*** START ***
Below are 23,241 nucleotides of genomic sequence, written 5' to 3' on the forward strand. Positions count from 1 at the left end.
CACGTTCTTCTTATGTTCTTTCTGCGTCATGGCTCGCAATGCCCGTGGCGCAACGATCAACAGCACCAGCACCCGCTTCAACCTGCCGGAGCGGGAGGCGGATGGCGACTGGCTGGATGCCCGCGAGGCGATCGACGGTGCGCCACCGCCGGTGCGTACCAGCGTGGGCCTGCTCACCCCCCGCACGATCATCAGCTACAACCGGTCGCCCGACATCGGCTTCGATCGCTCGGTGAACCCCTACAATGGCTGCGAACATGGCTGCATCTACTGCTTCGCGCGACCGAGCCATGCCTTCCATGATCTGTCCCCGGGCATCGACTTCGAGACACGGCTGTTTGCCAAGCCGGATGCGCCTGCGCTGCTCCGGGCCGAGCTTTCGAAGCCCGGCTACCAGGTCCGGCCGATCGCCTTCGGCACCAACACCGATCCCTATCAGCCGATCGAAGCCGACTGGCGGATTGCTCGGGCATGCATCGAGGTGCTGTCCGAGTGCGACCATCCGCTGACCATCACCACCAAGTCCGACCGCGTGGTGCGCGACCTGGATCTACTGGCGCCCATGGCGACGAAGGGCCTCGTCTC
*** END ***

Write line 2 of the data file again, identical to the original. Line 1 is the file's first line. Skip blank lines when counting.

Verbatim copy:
CACGTTCTTCTTATGTTCTTTCTGCGTCATGGCTCGCAATGCCCGTGGCGCAACGATCAACAGCACCAGCACCCGCTTCAACCTGCCGGAGCGGGAGGCGGATGGCGACTGGCTGGATGCCCGCGAGGCGATCGACGGTGCGCCACCGCCGGTGCGTACCAGCGTGGGCCTGCTCACCCCCCGCACGATCATCAGCTACAACCGGTCGCCCGACATCGGCTTCGATCGCTCGGTGAACCCCTACAATGGCTGCGAACATGGCTGCATCTACTGCTTCGCGCGACCGAGCCATGCCTTCCATGATCTGTCCCCGGGCATCGACTTCGAGACACGGCTGTTTGCCAAGCCGGATGCGCCTGCGCTGCTCCGGGCCGAGCTTTCGAAGCCCGGCTACCAGGTCCGGCCGATCGCCTTCGGCACCAACACCGATCCCTATCAGCCGATCGAAGCCGACTGGCGGATTGCTCGGGCATGCATCGAGGTGCTGTCCGAGTGCGACCATCCGCTGACCATCACCACCAAGTCCGACCGCGTGGTGCGCGACCTGGATCTACTGGCGCCCATGGCGACGAAGGGCCTCGTCTC